To add to Nitzpo's post. If I step outside on a winter day and want to tell my mother that "I'm cold," in Hebrew I would say the equivalent of "Mom, it's cold to me" or "אמא, קר לי" If I want to complain to my therapist that my wife is frigid like an icy wind-- alluding to either an emotional or sexual coldness (or even cold to the touch as Nitzpo explained) I would say "היא קרה". However, when talking about inanimate objects you say the "cake is hot "העוגה חמה" or the milk is cold "החלב קרה".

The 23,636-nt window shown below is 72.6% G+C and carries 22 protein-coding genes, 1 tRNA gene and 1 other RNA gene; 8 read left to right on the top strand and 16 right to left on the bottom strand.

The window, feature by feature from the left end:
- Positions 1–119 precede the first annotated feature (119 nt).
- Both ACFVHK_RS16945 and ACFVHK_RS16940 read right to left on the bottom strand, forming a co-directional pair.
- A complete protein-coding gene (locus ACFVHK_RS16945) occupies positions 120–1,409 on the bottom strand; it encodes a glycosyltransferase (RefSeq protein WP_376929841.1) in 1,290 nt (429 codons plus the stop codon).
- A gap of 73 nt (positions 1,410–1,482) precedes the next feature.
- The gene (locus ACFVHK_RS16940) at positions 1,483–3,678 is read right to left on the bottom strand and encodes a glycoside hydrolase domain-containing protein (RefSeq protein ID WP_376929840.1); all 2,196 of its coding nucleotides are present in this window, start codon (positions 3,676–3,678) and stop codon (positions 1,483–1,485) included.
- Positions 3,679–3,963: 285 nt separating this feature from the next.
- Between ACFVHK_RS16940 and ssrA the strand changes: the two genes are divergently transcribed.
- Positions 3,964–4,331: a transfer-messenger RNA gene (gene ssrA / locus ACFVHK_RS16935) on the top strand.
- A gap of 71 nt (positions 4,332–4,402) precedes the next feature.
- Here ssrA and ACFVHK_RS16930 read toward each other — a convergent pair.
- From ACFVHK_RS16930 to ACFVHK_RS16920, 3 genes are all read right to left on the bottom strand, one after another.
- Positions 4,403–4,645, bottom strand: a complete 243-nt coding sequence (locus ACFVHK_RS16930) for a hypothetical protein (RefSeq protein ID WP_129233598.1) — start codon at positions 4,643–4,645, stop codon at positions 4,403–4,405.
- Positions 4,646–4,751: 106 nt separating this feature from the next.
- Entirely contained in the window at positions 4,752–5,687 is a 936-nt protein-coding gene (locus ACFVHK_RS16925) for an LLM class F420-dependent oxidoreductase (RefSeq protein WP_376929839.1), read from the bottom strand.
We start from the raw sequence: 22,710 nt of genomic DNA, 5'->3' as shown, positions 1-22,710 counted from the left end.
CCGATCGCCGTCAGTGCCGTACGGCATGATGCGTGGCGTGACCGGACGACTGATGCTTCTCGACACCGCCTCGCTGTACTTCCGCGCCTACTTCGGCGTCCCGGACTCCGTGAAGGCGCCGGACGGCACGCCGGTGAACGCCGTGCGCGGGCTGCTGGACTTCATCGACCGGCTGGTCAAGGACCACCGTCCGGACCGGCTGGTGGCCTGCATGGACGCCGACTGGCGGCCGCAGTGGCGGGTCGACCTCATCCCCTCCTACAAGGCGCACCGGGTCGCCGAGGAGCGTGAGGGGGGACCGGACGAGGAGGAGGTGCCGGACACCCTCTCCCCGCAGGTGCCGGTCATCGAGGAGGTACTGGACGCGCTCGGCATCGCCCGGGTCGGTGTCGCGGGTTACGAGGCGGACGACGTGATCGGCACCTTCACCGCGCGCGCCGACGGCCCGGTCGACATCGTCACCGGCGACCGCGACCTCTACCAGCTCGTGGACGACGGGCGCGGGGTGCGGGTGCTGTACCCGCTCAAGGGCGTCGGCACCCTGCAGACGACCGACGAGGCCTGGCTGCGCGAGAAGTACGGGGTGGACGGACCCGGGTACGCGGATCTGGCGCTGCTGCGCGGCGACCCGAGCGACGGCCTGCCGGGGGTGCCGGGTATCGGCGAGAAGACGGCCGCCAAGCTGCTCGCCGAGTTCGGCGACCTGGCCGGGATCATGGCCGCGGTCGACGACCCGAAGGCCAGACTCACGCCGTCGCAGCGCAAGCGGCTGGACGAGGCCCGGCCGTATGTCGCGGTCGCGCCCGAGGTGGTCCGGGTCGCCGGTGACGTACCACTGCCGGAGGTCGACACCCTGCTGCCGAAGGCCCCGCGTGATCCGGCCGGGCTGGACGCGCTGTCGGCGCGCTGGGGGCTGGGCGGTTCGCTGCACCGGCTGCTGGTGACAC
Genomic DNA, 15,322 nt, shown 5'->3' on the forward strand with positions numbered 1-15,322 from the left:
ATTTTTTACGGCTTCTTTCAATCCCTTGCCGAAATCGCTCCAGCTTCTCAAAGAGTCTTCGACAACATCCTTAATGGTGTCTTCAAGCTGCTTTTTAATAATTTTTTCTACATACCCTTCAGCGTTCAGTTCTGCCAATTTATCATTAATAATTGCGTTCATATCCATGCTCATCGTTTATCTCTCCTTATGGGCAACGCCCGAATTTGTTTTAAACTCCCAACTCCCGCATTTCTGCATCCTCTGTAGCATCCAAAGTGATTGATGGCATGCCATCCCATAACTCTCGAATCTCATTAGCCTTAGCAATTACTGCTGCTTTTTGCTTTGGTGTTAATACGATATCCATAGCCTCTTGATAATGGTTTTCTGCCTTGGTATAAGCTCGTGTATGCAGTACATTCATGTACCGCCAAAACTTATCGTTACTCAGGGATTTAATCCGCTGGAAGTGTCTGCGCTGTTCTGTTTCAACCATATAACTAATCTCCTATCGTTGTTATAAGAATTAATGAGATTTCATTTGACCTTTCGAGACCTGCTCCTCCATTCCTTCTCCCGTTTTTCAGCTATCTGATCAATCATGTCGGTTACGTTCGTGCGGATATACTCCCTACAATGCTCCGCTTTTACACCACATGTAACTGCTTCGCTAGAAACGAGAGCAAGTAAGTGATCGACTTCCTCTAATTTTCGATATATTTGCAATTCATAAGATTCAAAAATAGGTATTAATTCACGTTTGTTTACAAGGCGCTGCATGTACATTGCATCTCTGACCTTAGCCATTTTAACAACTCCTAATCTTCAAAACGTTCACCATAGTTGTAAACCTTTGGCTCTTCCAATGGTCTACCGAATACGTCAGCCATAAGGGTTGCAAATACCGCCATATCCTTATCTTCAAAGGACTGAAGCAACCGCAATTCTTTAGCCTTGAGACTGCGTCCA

The standard Israeli "accent" often leaves off (or at least minimizes) the initial ה in many words. Think about the silent initial h in some English words, like honest and hour. Some people still drop the h when they say human or humour/humor. The speaker includes the first word, but drops the ה, and the final ee sound goes into the initial ee sound making it hard to differentiate. But since that is really how they speak, it is good for us to practice hearing it that way.
When I was in ulpan in Jerusalem some decades ago, I learned to drop those initial הs to sound "right" to my Israeli friends.